After a two-year delay in our holiday booking due to the Covid pandemic, my wife and I were fortunate enough to spend a two-week holiday in Cape Verde (Cabo Verde) on the island of Sal. We’ve been lucky enough to visit the islands several times over the last ten years. Our first visit was to Boa Vista but since the hotel that we liked no longer seemed to be available through our tour operators, we ended up going to Sal. When we first visited Boa Vista, there was little to be found outside of the hotel other than deserted beaches and the crashing of the Atlantic waves on the seashore. There was a very large hotel on the other side of the island and a smattering of smaller hotels dotted around, but that was it. After several visits we began to notice that other hotels were popping up along the seashore and there was a definite sense of development to cater for the holiday trade. The same can be said of Sal. The first hotel we visited had only just been built and there were the foundations of other buildings creeping up alongside but in the main, it seemed pretty deserted. Now though there are hotels everywhere and a fairly new very large one not that far away from where we stayed.
The first thing you notice as a visitor to the islands is that this is not an affluent country, far from it. Take a short trip into the town centre and you very rapidly see and sense the pervading poverty. This is a former Portuguese colony, and it comes as no surprise that it played a strategic role in the slave trade until the late nineteenth century whereupon it saw a rapid economic decline. Tourism has boosted the economy and plays a significant role in the country’s population, and this became even more evident during our latest visit. The country is only just recovering from the pandemic and several of the hotels were still mothballed as were the various businesses along the sea front. I’m not sure what the situation was or is in the country with regards to welfare, but I wouldn’t mind betting that they’d never heard of the word furlough, let alone implemented any such scheme. Quite simply no tourism means no work and no work means no wages, such as they are. In conversation with a number of the staff at the hotel, it became obvious that they were not only pleased we were there, but that they wanted us to return again. We were often asked if we would come back and one person, I spoke to pleadingly asked us to return as ‘we need the job’. Of course, it’s not just us that need to return, it’s all the tourists. Tourism supports so many aspects of the economy, not just jobs in hotels but local businesses as well. I think the fact that we keep going back there says something about the lovely people that we’ve been privileged to meet.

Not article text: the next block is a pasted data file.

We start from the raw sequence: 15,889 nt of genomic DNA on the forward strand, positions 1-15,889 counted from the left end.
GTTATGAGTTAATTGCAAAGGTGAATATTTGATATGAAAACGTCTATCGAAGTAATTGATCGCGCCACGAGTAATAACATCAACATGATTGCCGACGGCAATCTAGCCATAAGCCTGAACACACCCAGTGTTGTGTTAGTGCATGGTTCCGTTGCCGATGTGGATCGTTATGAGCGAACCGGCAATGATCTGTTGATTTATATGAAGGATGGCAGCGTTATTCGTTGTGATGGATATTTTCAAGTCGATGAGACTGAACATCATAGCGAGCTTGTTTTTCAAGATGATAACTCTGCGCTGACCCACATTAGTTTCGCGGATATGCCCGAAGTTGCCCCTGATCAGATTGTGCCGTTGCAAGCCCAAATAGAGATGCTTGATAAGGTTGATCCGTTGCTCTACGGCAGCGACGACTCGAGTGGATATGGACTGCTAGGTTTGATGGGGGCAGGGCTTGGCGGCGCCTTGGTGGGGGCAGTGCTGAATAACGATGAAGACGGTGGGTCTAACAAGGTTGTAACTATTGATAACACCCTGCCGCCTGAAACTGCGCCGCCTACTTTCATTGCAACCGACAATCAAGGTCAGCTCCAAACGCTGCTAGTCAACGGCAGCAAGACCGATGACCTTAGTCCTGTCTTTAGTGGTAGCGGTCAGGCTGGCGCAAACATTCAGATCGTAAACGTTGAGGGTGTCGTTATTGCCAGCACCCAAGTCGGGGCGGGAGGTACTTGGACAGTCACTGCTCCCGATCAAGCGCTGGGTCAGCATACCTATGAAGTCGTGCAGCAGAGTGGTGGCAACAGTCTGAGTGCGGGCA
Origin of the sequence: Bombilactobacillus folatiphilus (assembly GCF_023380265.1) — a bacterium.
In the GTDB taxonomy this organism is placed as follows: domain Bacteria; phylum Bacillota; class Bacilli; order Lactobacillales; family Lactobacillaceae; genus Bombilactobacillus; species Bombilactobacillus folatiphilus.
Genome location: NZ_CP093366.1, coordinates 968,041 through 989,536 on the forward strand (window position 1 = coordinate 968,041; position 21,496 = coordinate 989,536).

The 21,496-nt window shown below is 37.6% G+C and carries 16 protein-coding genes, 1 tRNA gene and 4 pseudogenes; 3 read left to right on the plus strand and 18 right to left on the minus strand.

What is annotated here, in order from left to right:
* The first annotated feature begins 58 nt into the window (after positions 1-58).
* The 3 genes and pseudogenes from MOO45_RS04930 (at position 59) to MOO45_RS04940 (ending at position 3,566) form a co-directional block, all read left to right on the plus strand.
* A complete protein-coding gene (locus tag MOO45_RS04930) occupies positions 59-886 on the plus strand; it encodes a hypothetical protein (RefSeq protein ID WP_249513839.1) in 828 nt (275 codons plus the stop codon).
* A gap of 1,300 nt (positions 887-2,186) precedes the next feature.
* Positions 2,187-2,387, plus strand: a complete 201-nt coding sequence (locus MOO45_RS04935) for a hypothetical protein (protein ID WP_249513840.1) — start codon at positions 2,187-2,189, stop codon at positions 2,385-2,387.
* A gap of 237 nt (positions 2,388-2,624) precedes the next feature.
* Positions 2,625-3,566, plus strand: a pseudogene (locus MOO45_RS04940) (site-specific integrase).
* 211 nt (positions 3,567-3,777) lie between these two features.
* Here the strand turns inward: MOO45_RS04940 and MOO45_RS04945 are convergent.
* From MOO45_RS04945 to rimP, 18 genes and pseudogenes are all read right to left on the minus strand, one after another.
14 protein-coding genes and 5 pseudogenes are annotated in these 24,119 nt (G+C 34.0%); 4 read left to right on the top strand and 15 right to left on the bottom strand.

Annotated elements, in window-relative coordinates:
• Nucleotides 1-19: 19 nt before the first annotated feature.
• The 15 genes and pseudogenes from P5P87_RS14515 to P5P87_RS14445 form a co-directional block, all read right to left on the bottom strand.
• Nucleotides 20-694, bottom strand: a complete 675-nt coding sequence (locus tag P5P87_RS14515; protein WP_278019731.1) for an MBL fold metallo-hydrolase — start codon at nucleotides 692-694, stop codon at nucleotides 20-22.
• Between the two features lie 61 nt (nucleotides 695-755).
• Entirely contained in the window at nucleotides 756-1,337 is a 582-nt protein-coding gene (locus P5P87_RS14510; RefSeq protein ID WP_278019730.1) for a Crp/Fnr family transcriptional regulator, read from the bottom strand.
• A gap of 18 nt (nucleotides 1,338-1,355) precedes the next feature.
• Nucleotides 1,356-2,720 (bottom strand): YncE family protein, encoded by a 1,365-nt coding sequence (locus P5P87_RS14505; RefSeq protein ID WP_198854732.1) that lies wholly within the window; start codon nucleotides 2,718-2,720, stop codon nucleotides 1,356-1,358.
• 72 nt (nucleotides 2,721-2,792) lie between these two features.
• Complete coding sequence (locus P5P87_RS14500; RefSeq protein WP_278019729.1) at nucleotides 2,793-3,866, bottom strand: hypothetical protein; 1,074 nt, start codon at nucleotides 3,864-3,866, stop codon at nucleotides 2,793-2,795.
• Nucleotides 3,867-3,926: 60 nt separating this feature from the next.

But then as I sat one night contently sipping a gin and tonic, debating whether I should have another before dinner, I began to think about whether all of this was ethical. The hotel we stayed in was part of a large international chain. Nearly all the hotels are part of large multinational corporations servicing their shareholders. Whilst my relaxation and enjoyment is great for me, it is on the back of the exploitative nature of the service industry. A business that probably doesn’t pay high wages, those working in the service industry in this country can probably attest to that, so goodness knows what it’s like in an impoverished place such as Cape Verde. My enjoyment therefore promotes exploitation and yet vis-a- vie enables people to have much needed work and pay. Of course, I may have this all wrong and the companies are pouring millions into the country to improve living standards for the inhabitants, and they may pay wages that are very reasonable. But somehow, because of the nature of business, and the eye on profit margins, I very much doubt it. When businesses consider business ethics, I wonder how far they cast the ethical net? As for me, it’s a bit of Catch 22, damned if you do and damned if you don’t. But then so much of life seems to be like that.